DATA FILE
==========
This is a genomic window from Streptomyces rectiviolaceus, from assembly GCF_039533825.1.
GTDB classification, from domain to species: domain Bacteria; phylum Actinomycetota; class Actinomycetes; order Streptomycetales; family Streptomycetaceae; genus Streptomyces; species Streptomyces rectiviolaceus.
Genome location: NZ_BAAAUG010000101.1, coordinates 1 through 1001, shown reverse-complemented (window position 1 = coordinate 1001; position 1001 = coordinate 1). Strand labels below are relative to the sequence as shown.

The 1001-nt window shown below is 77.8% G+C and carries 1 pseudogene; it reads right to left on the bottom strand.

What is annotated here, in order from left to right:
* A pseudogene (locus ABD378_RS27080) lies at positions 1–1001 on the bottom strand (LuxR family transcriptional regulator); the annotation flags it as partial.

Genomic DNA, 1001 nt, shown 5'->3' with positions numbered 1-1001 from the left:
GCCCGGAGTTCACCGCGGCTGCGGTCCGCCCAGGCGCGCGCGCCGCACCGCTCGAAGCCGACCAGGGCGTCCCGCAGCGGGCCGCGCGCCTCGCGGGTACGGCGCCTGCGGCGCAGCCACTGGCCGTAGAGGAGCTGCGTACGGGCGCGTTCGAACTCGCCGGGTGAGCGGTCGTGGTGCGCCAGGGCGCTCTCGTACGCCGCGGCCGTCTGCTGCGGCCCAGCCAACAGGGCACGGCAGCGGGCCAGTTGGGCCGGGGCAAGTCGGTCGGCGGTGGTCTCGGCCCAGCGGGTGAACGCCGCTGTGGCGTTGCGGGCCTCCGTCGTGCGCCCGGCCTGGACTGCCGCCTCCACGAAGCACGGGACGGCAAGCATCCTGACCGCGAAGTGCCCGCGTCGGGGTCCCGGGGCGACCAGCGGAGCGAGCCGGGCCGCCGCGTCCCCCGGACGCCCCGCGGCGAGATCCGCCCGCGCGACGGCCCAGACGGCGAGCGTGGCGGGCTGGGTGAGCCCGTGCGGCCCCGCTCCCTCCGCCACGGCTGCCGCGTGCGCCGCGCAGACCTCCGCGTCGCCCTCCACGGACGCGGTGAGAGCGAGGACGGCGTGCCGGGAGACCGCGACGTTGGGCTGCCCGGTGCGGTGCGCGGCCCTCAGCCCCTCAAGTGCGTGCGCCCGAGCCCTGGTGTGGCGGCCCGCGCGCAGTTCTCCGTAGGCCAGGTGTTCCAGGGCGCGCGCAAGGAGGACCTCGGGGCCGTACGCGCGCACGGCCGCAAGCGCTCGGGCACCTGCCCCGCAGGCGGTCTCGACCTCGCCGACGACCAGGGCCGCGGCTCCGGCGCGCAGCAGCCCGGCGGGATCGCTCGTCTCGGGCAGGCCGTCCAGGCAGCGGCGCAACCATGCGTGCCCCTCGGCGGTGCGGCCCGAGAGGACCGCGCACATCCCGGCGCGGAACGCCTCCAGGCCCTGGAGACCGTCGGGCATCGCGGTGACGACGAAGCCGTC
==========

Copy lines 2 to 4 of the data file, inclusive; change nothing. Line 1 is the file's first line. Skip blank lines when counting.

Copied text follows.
GTDB classification, from domain to species: domain Bacteria; phylum Actinomycetota; class Actinomycetes; order Streptomycetales; family Streptomycetaceae; genus Streptomyces; species Streptomyces rectiviolaceus.
Genome location: NZ_BAAAUG010000101.1, coordinates 1 through 1001, shown reverse-complemented (window position 1 = coordinate 1001; position 1001 = coordinate 1). Strand labels below are relative to the sequence as shown.

The 1001-nt window shown below is 77.8% G+C and carries 1 pseudogene; it reads right to left on the bottom strand.